On-site investigation Inspection of the tyres and the tyre markings on the runway indicated that neither right main gear wheel rotated at touchdown. The right tyres produced heavy rubber skid marks from the touchdown point for about 120 metres, until the inboard tyre failed. The outboard tyre then failed about 20 metres further on. The aircraft travelled about 700 metres from the touchdown point. The complete tread section of the right inboard tyre had separated from the casing at some time subsequent to its failure. Flaying tyre material had detached the landing gear outer door and damaged a trailing edge flap and flap fairing. Prior to touchdown the crew had not been aware of any abnormal technical indications. The wind was from 140 degrees, at 10 to 15 knots, gusting to 20 knots, and the runway was dry. The aircraft was fitted with auto brakes. However, they were not used for this landing, as the operator's procedure when landing on runways such as 16R at Sydney was to use reverse thrust until the aircraft speed had reduced to below 60 knots. Normal braking would then be used. Initial inspection of the right landing gear and braking system established that the wheels were able to rotate freely and that the fusible plugs in the wheels remained intact. Both failed tyres appeared to have been in serviceable condition prior to the landing. The inner tyre had accumulated 37 landings, while the outer tyre had accumulated four landings. The brake assemblies appeared to be serviceable.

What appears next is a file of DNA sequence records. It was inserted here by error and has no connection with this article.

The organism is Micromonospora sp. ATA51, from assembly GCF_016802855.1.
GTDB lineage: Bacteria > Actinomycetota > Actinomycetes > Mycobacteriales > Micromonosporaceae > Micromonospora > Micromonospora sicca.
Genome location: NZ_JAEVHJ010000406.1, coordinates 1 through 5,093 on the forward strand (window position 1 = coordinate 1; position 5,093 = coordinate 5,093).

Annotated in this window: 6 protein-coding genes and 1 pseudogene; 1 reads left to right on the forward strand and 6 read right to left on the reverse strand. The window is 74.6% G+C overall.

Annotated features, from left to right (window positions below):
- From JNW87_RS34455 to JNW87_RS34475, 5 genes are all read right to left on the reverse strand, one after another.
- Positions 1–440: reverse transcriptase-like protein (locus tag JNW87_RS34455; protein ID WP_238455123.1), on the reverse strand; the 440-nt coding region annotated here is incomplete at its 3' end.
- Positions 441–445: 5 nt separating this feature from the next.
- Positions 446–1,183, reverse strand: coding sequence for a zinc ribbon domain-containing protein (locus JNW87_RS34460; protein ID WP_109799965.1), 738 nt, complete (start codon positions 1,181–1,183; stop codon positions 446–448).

Engineering examination